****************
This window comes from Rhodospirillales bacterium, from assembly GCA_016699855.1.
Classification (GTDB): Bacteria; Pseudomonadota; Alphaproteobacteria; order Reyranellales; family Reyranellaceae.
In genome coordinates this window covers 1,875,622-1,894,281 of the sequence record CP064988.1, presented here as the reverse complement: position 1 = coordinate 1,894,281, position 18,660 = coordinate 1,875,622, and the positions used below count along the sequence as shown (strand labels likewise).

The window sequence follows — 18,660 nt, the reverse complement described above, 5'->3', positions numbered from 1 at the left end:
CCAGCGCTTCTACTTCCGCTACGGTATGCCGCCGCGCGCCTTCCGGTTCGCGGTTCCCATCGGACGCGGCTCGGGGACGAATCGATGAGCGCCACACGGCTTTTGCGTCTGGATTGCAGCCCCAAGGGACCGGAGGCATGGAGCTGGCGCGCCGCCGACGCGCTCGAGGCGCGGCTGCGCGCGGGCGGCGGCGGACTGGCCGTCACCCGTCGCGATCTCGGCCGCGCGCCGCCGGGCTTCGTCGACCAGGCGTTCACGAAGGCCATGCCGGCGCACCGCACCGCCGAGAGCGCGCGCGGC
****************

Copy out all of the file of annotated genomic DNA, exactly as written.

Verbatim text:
This window comes from Rhodospirillales bacterium, from assembly GCA_016699855.1.
Classification (GTDB): Bacteria; Pseudomonadota; Alphaproteobacteria; order Reyranellales; family Reyranellaceae.
In genome coordinates this window covers 1,875,622-1,894,281 of the sequence record CP064988.1, presented here as the reverse complement: position 1 = coordinate 1,894,281, position 18,660 = coordinate 1,875,622, and the positions used below count along the sequence as shown (strand labels likewise).

The window sequence follows — 18,660 nt, the reverse complement described above, 5'->3', positions numbered from 1 at the left end:
CCAGCGCTTCTACTTCCGCTACGGTATGCCGCCGCGCGCCTTCCGGTTCGCGGTTCCCATCGGACGCGGCTCGGGGACGAATCGATGAGCGCCACACGGCTTTTGCGTCTGGATTGCAGCCCCAAGGGACCGGAGGCATGGAGCTGGCGCGCCGCCGACGCGCTCGAGGCGCGGCTGCGCGCGGGCGGCGGCGGACTGGCCGTCACCCGTCGCGATCTCGGCCGCGCGCCGCCGGGCTTCGTCGACCAGGCGTTCACGAAGGCCATGCCGGCGCACCGCACCGCCGAGAGCGCGCGCGGC